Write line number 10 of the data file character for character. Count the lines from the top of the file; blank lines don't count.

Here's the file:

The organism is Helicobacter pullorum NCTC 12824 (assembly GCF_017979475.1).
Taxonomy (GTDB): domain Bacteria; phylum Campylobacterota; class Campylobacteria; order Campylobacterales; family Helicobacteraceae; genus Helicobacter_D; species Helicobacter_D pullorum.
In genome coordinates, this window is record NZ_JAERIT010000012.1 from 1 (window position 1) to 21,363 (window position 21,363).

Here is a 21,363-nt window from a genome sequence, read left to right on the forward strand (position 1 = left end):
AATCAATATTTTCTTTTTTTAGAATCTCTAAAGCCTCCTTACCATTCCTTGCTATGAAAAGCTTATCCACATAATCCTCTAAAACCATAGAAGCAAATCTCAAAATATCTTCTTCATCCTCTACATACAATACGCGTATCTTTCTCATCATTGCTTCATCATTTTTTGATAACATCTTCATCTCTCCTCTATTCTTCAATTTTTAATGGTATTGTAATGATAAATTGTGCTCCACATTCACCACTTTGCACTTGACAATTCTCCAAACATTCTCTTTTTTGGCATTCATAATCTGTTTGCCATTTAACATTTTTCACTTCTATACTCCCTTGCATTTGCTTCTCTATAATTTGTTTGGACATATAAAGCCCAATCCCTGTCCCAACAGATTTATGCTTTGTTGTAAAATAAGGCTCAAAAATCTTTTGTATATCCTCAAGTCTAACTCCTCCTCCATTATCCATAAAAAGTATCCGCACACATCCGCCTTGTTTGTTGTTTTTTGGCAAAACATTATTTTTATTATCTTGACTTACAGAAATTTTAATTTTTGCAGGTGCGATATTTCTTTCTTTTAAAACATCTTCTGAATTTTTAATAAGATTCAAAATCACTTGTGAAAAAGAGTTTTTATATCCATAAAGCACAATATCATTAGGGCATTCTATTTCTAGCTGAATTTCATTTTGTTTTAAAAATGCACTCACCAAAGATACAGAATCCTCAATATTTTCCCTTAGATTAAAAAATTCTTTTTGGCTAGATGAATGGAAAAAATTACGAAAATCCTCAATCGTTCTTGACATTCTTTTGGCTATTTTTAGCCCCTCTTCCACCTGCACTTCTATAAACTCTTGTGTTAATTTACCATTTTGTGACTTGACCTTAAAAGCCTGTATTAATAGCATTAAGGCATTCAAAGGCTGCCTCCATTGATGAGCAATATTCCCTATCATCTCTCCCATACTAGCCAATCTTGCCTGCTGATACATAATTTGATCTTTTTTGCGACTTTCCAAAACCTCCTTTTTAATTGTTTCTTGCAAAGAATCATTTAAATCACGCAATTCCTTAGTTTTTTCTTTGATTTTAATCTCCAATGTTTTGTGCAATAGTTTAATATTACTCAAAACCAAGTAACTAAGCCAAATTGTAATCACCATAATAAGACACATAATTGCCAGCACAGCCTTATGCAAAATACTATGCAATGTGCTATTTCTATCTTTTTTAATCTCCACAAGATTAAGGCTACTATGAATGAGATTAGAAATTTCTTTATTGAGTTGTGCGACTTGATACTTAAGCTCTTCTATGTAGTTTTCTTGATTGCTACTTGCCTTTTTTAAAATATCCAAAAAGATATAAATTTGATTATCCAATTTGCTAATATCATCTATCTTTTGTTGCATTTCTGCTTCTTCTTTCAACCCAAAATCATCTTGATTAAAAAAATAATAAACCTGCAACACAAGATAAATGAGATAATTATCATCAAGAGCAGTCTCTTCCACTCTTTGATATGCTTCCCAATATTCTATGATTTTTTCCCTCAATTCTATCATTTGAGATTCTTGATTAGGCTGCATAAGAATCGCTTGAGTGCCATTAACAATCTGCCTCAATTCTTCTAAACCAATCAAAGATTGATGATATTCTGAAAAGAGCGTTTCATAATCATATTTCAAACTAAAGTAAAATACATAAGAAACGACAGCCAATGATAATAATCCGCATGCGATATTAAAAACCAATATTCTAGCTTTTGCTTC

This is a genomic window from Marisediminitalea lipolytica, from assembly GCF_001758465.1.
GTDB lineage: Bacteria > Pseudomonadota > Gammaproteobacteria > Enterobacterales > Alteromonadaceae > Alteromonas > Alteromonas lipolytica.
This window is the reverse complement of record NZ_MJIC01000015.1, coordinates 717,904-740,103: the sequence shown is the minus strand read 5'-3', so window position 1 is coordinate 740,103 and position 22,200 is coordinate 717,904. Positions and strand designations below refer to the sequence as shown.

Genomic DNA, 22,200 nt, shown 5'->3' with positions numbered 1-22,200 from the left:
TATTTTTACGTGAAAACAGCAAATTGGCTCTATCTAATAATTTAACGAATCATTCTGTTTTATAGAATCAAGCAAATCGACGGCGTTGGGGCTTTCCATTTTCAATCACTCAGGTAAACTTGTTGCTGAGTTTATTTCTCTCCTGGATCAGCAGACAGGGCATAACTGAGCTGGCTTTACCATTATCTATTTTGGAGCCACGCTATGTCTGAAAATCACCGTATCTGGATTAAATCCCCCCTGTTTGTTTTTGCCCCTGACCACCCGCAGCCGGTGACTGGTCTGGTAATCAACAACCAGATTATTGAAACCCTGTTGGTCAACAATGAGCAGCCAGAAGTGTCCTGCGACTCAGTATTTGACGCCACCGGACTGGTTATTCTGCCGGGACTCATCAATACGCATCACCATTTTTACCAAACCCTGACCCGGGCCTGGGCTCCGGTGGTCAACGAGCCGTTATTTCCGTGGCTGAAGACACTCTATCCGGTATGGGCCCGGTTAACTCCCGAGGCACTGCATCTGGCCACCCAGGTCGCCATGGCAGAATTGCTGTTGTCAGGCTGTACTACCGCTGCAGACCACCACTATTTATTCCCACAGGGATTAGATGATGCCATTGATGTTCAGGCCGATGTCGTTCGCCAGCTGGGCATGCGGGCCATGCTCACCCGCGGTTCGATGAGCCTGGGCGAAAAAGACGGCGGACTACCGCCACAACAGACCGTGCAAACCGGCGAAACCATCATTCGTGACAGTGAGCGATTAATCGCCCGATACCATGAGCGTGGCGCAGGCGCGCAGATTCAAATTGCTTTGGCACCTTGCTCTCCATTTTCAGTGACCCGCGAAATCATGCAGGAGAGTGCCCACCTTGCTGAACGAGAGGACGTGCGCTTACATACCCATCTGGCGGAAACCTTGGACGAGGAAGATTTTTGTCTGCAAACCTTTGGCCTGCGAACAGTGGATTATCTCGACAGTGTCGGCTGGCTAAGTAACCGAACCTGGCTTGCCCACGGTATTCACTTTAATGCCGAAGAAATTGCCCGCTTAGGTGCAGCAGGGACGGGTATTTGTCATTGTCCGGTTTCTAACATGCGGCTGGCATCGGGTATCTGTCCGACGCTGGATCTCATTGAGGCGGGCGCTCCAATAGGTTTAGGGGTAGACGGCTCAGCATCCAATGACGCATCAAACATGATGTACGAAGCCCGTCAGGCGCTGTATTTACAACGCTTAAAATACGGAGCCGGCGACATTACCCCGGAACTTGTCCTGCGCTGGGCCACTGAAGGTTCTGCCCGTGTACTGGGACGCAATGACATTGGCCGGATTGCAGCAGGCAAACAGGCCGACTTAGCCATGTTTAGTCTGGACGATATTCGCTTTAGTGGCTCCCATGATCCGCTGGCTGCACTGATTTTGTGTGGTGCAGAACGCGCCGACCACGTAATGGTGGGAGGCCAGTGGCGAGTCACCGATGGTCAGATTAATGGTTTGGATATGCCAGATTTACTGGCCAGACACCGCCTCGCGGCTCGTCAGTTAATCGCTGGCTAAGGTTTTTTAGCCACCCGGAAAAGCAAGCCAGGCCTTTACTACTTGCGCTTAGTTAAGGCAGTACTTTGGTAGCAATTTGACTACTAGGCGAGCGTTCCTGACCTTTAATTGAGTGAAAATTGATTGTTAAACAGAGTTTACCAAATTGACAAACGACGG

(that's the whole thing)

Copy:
TATTTTTACGTGAAAACAGCAAATTGGCTCTATCTAATAATTTAACGAATCATTCTGTTTTATAGAATCAAGCAAATCGACGGCGTTGGGGCTTTCCATTTTCAATCACTCAGGTAAACTTGTTGCTGAGTTTATTTCTCTCCTGGATCAGCAGACAGGGCATAACTGAGCTGGCTTTACCATTATCTATTTTGGAGCCACGCTATGTCTGAAAATCACCGTATCTGGATTAAATCCCCCCTGTTTGTTTTTGCCCCTGACCACCCGCAGCCGGTGACTGGTCTGGTAATCAACAACCAGATTATTGAAACCCTGTTGGTCAACAATGAGCAGCCAGAAGTGTCCTGCGACTCAGTATTTGACGCCACCGGACTGGTTATTCTGCCGGGACTCATCAATACGCATCACCATTTTTACCAAACCCTGACCCGGGCCTGGGCTCCGGTGGTCAACGAGCCGTTATTTCCGTGGCTGAAGACACTCTATCCGGTATGGGCCCGGTTAACTCCCGAGGCACTGCATCTGGCCACCCAGGTCGCCATGGCAGAATTGCTGTTGTCAGGCTGTACTACCGCTGCAGACCACCACTATTTATTCCCACAGGGATTAGATGATGCCATTGATGTTCAGGCCGATGTCGTTCGCCAGCTGGGCATGCGGGCCATGCTCACCCGCGGTTCGATGAGCCTGGGCGAAAAAGACGGCGGACTACCGCCACAACAGACCGTGCAAACCGGCGAAACCATCATTCGTGACAGTGAGCGATTAATCGCCCGATACCATGAGCGTGGCGCAGGCGCGCAGATTCAAATTGCTTTGGCACCTTGCTCTCCATTTTCAGTGACCCGCGAAATCATGCAGGAGAGTGCCCACCTTGCTGAACGAGAGGACGTGCGCTTACATACCCATCTGGCGGAAACCTTGGACGAGGAAGATTTTTGTCTGCAAACCTTTGGCCTGCGAACAGTGGATTATCTCGACAGTGTCGGCTGGCTAAGTAACCGAACCTGGCTTGCCCACGGTATTCACTTTAATGCCGAAGAAATTGCCCGCTTAGGTGCAGCAGGGACGGGTATTTGTCATTGTCCGGTTTCTAACATGCGGCTGGCATCGGGTATCTGTCCGACGCTGGATCTCATTGAGGCGGGCGCTCCAATAGGTTTAGGGGTAGACGGCTCAGCATCCAATGACGCATCAAACATGATGTACGAAGCCCGTCAGGCGCTGTATTTACAACGCTTAAAATACGGAGCCGGCGACATTACCCCGGAACTTGTCCTGCGCTGGGCCACTGAAGGTTCTGCCCGTGTACTGGGACGCAATGACATTGGCCGGATTGCAGCAGGCAAACAGGCCGACTTAGCCATGTTTAGTCTGGACGATATTCGCTTTAGTGGCTCCCATGATCCGCTGGCTGCACTGATTTTGTGTGGTGCAGAACGCGCCGACCACGTAATGGTGGGAGGCCAGTGGCGAGTCACCGATGGTCAGATTAATGGTTTGGATATGCCAGATTTACTGGCCAGACACCGCCTCGCGGCTCGTCAGTTAATCGCTGGCTAAGGTTTTTTAGCCACCCGGAAAAGCAAGCCAGGCCTTTACTACTTGCGCTTAGTTAAGGCAGTACTTTGGTAGCAATTTGACTACTAGGCGAGCGTTCCTGACCTTTAATTGAGTGAAAATTGATTGTTAAACAGAGTTTACCAAATTGACAAACGACGG